The Archdiocese of Santa Fe’s 150th-anniversary celebrations Oct. 5 were marked by a spirit of prayer and a rich display of the rich reality of the southern U.S. diocese.
More than 1,200 people gathered for an afternoon mass of thanksgiving at St. Francis of Assisi Cathedral. Archbishop Michael Sheehan concelebrated the mass in English and Spanish. More than a dozen other bishops participated at the mass as well. Anticipating a big crowd, video monitors were set up outside.
The mass began with a procession of America’s oldest statue of the Virgin Mary – La Conquistadora, a 300-year-old statue, which is about 50 cm tall. Traditional religious dancers, called matachines, whose costume includes a fringed mask, followed the statue. A bagpiper then led a procession of more than 100 bishops, priests and deacons. The diocese’s Vietnamese community sang the offertory hymn, a liturgical reading was read in Tewa, a Pueblo Indian language and the congregation sang an African American Gospel song.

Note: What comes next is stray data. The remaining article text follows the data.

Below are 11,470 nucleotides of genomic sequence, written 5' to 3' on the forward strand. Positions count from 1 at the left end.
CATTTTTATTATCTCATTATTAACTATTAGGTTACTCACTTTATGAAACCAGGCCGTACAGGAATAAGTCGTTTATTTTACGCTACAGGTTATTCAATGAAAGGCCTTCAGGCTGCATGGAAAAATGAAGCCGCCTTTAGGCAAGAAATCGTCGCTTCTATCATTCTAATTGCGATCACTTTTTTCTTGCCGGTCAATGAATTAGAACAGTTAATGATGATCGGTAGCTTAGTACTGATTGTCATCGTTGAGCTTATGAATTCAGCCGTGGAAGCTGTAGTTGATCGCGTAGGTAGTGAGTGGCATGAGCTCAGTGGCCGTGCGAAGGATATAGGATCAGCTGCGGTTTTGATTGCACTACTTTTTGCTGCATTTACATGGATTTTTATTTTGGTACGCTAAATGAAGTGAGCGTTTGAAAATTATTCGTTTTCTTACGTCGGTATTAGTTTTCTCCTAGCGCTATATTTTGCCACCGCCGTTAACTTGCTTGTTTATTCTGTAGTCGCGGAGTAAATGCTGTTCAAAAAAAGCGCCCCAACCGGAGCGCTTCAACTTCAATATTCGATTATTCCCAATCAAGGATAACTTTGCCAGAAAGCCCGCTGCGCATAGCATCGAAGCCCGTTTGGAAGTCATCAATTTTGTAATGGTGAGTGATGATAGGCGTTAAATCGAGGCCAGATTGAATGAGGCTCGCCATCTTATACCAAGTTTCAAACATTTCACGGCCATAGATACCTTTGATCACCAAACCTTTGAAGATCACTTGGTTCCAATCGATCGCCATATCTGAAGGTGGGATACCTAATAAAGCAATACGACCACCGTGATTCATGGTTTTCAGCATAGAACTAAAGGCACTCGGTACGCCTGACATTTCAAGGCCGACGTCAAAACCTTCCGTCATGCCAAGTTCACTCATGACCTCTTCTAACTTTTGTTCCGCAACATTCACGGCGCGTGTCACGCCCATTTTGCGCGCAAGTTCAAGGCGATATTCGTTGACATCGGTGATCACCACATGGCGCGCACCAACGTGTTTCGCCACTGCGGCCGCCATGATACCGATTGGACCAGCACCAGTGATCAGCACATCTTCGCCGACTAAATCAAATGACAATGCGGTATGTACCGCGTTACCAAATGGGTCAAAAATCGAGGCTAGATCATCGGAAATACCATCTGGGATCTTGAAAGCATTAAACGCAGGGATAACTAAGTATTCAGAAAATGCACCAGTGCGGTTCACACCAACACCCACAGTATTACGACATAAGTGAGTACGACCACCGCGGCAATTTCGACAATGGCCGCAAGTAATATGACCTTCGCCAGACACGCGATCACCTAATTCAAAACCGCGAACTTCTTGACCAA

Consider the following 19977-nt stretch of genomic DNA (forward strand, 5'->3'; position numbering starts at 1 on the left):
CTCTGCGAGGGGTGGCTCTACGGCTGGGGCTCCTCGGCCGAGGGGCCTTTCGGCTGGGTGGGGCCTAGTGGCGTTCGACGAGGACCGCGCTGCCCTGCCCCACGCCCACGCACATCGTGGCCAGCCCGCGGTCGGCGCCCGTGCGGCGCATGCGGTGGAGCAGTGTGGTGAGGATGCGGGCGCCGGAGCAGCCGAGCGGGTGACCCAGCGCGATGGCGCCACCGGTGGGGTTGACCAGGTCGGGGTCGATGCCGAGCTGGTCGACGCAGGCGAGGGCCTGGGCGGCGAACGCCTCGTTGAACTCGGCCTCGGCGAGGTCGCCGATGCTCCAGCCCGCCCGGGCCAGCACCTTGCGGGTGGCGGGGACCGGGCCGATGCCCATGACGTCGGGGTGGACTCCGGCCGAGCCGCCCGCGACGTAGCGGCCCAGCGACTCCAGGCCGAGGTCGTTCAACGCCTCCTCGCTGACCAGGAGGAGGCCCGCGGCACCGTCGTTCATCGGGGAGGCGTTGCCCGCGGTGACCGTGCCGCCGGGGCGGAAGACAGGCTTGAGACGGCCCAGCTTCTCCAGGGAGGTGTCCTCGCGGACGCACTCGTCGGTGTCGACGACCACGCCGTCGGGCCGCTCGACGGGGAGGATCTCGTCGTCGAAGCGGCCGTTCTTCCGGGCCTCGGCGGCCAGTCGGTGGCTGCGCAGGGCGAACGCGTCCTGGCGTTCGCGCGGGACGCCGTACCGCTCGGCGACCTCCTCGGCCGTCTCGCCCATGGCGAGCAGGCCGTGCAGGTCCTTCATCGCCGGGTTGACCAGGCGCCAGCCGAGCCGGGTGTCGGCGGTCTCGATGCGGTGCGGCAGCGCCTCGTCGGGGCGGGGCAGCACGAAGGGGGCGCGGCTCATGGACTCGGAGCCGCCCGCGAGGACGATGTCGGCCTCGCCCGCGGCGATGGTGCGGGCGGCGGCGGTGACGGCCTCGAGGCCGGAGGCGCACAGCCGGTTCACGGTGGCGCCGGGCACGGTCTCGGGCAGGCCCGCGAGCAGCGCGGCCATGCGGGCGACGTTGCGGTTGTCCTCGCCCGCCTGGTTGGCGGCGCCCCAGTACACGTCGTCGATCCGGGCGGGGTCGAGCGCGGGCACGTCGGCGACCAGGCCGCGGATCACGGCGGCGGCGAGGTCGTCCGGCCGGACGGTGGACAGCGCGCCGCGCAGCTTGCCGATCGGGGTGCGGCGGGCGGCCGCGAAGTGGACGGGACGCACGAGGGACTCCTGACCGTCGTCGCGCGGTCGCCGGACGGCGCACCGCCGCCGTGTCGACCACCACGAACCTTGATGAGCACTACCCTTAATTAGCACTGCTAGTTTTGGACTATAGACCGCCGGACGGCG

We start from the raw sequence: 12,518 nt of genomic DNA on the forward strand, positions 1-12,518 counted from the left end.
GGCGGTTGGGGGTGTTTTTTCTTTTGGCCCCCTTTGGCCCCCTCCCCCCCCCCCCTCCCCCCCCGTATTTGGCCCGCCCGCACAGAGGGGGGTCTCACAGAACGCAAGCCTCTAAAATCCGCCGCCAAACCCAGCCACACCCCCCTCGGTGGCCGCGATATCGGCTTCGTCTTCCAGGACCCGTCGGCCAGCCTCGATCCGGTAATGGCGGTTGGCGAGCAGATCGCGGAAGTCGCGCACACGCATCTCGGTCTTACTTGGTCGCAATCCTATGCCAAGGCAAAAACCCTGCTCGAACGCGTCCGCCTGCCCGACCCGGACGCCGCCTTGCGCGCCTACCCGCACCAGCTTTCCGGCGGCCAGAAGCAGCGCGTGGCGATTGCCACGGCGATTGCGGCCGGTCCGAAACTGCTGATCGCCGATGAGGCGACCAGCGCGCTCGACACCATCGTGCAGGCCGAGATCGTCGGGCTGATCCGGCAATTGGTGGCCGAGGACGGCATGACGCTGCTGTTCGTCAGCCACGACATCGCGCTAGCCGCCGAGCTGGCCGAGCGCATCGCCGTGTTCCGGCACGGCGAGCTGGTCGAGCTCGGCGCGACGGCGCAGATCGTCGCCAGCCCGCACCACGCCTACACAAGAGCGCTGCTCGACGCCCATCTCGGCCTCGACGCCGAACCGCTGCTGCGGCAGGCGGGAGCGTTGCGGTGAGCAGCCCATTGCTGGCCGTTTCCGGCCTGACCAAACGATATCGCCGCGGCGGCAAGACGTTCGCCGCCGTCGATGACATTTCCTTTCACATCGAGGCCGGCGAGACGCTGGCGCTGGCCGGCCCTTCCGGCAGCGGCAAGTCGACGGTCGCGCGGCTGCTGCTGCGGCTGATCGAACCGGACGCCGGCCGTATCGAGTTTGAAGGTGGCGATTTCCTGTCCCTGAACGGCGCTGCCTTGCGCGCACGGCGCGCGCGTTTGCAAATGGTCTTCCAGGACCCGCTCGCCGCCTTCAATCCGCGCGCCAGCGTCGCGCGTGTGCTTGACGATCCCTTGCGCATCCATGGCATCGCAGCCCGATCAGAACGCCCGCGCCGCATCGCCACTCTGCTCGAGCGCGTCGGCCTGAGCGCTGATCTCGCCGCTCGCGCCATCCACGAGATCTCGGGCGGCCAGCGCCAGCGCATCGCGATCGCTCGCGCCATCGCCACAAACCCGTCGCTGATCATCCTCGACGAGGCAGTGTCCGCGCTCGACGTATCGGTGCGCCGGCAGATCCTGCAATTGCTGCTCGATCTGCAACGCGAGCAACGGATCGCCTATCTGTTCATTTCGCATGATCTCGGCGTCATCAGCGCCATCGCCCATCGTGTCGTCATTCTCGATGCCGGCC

The Catholic faith in the region began in 1598 with the arrival of Spanish settlers and Franciscan friars. Pope Pius IX established the Diocese of Santa Fe, which then included the entire state of New Mexico as well as parts of Arizona and Colorado, in 1853. The pope named Archbishop Jean-Baptiste Lamy, a Frenchman, its first bishop. It became an archdiocese in 1875. The cathedral was built nine years later. Today, the archdiocesan territory takes in most of the state of New Mexico.
During the mass, Archbishop Sheehan blessed a new processional cross and a stained glass window of St. Francis of Assisi. He also rededicated the carved doors of the cathedral, which has new panels commemorating New Mexico’s history.
The Papal Nuncio, Archbishop Gabriel Montalvo, finally read the apostolic blessing sent by Pope John Paul II.